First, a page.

The album ends – as indeed did the festival – with the blistering squall of feedback-drenched shoegaze noise that is 93millionmilesfromthesun: one of the best live bands around, you an at least recreate some of the effect by turning it up until your speakers are pleading for their lives while trying to shield your eyes from an industrial strobe light, though we take no responsibility for any side-effects of actually trying this at home. They’ve already confirmed their appearance at this year’s bash which again takes over Brixton Windmill for three days on 28-30th March; Soundwire, The Greencoats and The Electric Mainline will be back too along with indie legends The Wolfhounds and 14 Iced Bears plus a slew of bands yet to be announced, all for a barely believable 20 quid (single day tickets also available for a tenner or less). But “Live Revolution” is much more than just a souvenir, it’s a record you’d actually want to listen to in its own right. Stream it online by all means – it is 2014 after all – me I’ve already ordered my vinyl. Not just for the exclusive versions of tracks by a couple of my favourite bands, but – just like Ronco’s Super Hits Of 81 – for the “something on the side”.



Live Revolution is a strictly limited edition vinyl release, available for pre-order only; they will make as many as are ordered. Pre-order is open until 28th February 2014 via the Northern Star website, after which this item will no longer be available. Day and weekend tickets for the 2014 weekender are available here.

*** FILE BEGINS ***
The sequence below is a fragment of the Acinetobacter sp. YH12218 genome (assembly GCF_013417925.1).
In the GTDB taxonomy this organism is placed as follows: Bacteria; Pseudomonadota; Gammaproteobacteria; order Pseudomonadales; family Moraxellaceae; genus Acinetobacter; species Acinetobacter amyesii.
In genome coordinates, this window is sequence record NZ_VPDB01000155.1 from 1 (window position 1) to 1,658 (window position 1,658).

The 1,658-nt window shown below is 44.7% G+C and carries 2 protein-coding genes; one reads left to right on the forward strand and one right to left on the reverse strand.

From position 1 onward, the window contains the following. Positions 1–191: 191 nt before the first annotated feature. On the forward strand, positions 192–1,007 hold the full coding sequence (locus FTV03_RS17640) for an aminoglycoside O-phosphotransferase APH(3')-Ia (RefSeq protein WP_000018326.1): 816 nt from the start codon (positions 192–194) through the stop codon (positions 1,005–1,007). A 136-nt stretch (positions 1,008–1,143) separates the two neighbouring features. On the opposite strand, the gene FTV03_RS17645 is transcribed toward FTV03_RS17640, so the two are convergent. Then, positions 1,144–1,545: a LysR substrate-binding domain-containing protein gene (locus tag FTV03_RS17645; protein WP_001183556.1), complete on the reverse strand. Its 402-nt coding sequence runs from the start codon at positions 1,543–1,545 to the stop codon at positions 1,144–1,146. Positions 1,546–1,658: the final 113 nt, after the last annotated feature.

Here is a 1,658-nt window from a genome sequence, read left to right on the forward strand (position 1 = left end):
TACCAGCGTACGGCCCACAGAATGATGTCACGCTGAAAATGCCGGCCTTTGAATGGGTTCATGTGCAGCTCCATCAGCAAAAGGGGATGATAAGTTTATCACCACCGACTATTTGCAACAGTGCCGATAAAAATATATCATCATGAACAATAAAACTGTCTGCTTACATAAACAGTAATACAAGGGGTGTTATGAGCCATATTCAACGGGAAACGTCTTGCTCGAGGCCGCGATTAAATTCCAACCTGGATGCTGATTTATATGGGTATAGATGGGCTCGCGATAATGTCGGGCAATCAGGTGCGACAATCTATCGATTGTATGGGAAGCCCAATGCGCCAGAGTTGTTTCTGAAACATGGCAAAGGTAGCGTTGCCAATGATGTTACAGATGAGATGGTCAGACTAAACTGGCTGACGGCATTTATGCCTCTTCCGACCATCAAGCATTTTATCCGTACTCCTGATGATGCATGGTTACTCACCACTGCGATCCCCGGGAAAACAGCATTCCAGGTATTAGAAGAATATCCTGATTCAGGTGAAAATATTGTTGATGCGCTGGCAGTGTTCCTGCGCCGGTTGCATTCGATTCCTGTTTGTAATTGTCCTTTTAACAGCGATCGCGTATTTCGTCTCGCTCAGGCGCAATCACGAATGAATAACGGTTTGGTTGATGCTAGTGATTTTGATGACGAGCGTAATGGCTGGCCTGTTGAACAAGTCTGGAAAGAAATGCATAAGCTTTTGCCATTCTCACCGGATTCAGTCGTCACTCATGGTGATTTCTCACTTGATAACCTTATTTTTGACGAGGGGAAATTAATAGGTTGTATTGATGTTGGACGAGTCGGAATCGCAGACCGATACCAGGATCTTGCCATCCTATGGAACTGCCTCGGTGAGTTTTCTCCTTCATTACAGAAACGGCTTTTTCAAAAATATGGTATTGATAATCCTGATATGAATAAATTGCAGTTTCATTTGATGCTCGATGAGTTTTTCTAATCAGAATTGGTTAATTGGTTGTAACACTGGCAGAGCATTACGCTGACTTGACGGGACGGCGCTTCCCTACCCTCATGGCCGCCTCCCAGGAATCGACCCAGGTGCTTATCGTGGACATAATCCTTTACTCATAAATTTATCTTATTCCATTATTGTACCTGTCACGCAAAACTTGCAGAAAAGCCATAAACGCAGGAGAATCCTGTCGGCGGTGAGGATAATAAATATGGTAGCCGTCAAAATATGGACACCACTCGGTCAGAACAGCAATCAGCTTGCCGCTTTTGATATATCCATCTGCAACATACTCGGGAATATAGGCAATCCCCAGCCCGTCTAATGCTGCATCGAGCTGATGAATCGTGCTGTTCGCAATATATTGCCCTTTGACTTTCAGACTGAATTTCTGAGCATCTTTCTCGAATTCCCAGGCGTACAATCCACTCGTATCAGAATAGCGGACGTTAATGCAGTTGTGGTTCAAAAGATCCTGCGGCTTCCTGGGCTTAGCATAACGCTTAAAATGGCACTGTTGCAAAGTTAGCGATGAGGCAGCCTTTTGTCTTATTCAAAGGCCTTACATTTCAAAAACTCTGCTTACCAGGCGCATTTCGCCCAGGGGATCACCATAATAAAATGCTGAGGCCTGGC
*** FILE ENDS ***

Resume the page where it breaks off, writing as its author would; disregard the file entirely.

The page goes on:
All words by Cath Aubergine. More of Cath’s writing on Louder Than War can be found here. Cath can be found on Twitter as @CathAubergine.

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Cath Aubergine grew up in Cheshire near a chemical factory which sometimes turned the river orange; this may or may not have had lasting effects. It was however usefully close to Manchester where she published her first fanzine “Bobstonkin\' Aubergines” with a school friend in 1989. After spending most of the 90s trying to grow up, she admitted defeat in 2001 and started going to too many gigs instead. Cath started writing about music again for manchestermusic.co.uk in 2003, and now co-manages the site as well helping out with local bands, campaigning against pay-to-play promoters and holding down a proper job to fund her excessive music habits. Cath is obsessed with ten inch vinyl and aspires to have one day stayed at every Travelodge in Britain apart from the shit ones on motorway junctions.